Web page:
Parenting is a Journey
An Adventure of Discovery Not Only of our Children But of Ourselves as Well
Our Jewish community in the Bay Area is tremendously diverse in heritage, race and nationality. This selection of books portrays a wide range of families coming together to celebrate a holiday, solve a problem or share a meal. No matter your religious beliefs, you will find some of your traditions and values reflected in these stories.
Chik Chak Shabbat, by Mara Rockliff, illustrated by Kyrsten Brooker (Candlewick; $15.99; ages 3–7; 32 pp.). Goldie cooks a delicious Shabbat dinner every week, and her Asian, Italian, Indian and Latino neighbors join her. When she’s too sick to cook dinner one week, her neighbors save the day bringing food from their own cultures. A delightful celebration with food, neighbors and friends.
Here Is the World, by Lesléa Newman, illustrated by Susan Gal (Abrams; $18.95; ages 4–7; 48 pp.). Take a stroll through a year of Jewish holidays with this book, which combines simple rhymes with detailed pictures. A family introduces their new baby to each of the holiday traditions and tells her that the world is “spinning with joy at the wonder of you.”
Chicken Soup, Chicken Soup, by Pamela Mayer, illustrated by Deborah Melmon (Kar-Ben; $7.99; ages 5–8; 32 pp.). Like many kids, Sophie is a mix of two cultures. Her bubbe makes Jewish chicken soup with kreplach, and her nai nai makes Chinese chicken soup with wontons. She brings her grandmas together, and they discover that their soups are not really so different—and that love is the most important ingredient in both dishes.
Hannah’s Way, by Linda Glaser, illustrated by Adam Gustavson (Kar-Ben; $7.95; ages 6–9; 32 pp.). Hannah is new to her school, and she’s worried that she won’t get to go to the class picnic. Because she is an Orthodox Jew, she is not allowed to ride in the car on the Sabbath. Hannah is surprised when her entire class offers to walk there with her instead, and she finally starts to feel included in her new town.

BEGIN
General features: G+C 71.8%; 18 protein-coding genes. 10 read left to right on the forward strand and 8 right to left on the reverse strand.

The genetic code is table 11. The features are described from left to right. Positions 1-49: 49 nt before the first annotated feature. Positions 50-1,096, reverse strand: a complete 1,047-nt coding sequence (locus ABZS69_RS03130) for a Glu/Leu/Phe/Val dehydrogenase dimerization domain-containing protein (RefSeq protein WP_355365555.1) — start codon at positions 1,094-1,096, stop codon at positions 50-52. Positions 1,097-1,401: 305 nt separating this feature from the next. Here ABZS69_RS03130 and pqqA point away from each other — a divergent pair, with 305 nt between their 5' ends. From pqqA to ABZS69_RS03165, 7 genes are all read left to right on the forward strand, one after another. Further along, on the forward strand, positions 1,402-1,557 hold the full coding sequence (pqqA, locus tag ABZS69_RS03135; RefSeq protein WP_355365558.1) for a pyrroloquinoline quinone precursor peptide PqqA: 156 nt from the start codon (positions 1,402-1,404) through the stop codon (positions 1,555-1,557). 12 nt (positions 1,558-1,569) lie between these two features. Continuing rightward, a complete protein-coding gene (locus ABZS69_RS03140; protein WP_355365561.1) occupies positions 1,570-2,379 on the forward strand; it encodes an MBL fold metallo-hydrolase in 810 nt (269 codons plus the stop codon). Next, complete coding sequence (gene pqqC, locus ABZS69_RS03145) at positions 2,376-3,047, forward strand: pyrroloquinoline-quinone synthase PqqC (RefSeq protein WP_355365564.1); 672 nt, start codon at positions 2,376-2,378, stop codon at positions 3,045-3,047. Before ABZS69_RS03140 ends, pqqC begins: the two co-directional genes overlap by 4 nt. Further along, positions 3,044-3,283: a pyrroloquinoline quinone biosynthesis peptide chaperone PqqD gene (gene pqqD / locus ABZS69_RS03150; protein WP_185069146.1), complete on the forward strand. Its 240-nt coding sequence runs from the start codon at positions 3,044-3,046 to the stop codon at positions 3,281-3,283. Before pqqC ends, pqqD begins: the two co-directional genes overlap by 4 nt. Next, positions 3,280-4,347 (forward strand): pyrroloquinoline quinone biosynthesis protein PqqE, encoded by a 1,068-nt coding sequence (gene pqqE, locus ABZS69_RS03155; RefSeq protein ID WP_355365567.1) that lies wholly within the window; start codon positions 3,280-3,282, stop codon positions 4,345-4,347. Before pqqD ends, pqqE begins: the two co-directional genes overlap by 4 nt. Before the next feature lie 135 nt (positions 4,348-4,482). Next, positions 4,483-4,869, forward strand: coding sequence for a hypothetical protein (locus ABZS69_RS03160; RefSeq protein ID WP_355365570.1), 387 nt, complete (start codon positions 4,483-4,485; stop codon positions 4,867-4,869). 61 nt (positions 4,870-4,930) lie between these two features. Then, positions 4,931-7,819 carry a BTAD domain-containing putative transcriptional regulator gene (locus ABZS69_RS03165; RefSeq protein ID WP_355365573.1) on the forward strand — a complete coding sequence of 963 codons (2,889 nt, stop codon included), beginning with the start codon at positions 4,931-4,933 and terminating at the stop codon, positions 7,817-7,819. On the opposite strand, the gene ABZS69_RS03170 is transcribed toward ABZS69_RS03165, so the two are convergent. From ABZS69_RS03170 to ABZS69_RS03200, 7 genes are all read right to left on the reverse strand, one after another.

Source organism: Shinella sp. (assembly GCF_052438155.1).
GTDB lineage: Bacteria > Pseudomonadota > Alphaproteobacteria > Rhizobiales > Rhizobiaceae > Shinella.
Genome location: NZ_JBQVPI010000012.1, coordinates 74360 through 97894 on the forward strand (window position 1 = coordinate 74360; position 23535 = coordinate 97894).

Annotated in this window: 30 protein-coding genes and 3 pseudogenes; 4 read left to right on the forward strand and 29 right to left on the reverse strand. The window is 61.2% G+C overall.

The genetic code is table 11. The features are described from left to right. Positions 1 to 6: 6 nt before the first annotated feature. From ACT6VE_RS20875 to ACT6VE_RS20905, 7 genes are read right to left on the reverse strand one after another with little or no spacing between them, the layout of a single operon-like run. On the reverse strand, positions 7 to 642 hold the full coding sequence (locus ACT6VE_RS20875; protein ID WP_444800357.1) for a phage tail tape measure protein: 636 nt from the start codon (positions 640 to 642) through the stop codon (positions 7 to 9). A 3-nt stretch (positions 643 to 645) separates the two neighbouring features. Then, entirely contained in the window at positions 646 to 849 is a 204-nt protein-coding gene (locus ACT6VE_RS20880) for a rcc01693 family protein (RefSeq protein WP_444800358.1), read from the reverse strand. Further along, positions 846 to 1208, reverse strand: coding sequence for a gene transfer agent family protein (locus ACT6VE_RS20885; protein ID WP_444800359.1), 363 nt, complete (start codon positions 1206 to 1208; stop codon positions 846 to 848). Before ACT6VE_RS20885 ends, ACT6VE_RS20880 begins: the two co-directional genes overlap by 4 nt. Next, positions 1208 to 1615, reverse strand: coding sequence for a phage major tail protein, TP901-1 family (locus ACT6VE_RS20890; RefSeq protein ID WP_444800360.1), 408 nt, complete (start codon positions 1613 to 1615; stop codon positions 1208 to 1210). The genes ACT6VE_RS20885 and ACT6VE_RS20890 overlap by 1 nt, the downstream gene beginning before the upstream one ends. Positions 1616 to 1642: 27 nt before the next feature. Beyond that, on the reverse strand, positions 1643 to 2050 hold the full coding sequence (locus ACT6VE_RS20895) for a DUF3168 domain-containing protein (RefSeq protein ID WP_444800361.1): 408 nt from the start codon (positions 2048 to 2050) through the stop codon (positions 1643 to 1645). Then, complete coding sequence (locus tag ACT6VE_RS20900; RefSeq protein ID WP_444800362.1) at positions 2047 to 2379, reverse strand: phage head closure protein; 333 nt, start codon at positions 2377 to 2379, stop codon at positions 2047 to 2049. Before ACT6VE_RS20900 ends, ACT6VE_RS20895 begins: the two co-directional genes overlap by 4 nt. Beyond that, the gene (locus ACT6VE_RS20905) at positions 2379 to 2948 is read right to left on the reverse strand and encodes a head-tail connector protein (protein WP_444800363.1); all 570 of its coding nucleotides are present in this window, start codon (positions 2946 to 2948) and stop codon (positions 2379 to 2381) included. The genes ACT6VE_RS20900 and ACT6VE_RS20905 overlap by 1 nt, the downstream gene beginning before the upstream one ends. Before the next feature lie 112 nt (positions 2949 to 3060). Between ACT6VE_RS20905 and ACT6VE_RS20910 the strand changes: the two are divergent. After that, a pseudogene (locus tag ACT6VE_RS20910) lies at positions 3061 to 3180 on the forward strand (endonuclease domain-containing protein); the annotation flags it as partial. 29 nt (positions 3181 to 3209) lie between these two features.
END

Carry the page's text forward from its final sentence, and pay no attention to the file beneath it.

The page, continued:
Hanukkah Hop, by Erica Silverman, illustrated by Steven D’Amico (Simon & Schuster; $12.99; ages 3–8; 32 pp.). Get ready to boogie with Rachel and her family at their Hanukkah hop party. The klezmer band arrives and everyone dances until they drop. The balloons pop, the lamps tip over and the guests are so tired that they have to spend the night. Kids will love the lively rhymes and celebratory pictures.
I Know an Old Lady Who Swallowed a Dreidel, by Caryn Yacowitz, illustrated by David Slonim (Arthur A. Levine; $17.99; ages 4–8; 32 pp.). This lively book is based on the “I Know an Old Lady” song. In this version, the old lady swallows a dreidel, oil, latkes, a menorah and more, and each time her family worries that “perhaps it’s fatal.” Each page is illustrated in the style of a different famous artwork, including Starry Night, The Scream, and American Gothic.
Ketzel, the Cat Who Composed, by Lesléa Newman, illustrated by Amy June Bates (Candlewick; $16.99; ages 5–8; 40 pp.). Who’s ever heard of a cat writing music? Well, Moshe’s cat Ketzel pranced across the keys, composed an award-winning 21-second piece of music and pulled Moshe out of his own composing slump. This beautiful picture book is based on a true story.
Potatoes at Turtle Rock, by Susan Schnur and Anna Schnur-Fishman, illustrated by Alex Steele-Morgan (Kar-Ben; $17.99; ages 5–8; 32 pp.). On a cold Hanukkah night, Annie leads her family around in the woods near their home as they use potatoes to stay warm and then to make a menorah, celebrating their own special tradition. At their last stop, they turn the potatoes into a delicious treat, make snow dreidels and say a holiday prayer.
Shanghai Sukkah, by Heidi Hyde, illustrated by Jing Tsong (Kar-Ben; $17.99; ages 5–9; 32 pp.). Can Sukkot be the same in Marcus’ new city? His family has moved to Shanghai to escape the Holocaust, and he lives in a crowded building with many other families. Marcus celebrates the Moon Festival with his new friend Liang, and then gets a big surprise on Sukkot. This book shows a positive side to a difficult time in Jewish history.
Hanukkah Bear, by Eric Kimmel, illustrated by Mike Wohnoutka (Holiday House; $16.95; ages 4–7; 32 pp.). The latke smells coming from Bubba Brayna’s house are so enticing that a bear knocks on the door. Bubba Brayna can’t hear or see very well, and so she thinks the bear is the rabbi. When everybody arrives for Hanukkah dinner, the children discover that instead of feeding the rabbi, Bubba gave all the latkes to a bear instead!
Allyson Bogie is the librarian at Korematsu Middle School in El Cerrito, CA, and loves visiting her local public library with her two young children. Allyson and her family are Jewish, and these books are approved by her Hanukkah-loving 5-year-old.
Mary Ann Scheuer is the librarian at Emerson Elementary School in Berkeley. Find more books Mary Ann recommends sharing with children at her blog, Great Kid Books: greatkidbooks.blogspot.com.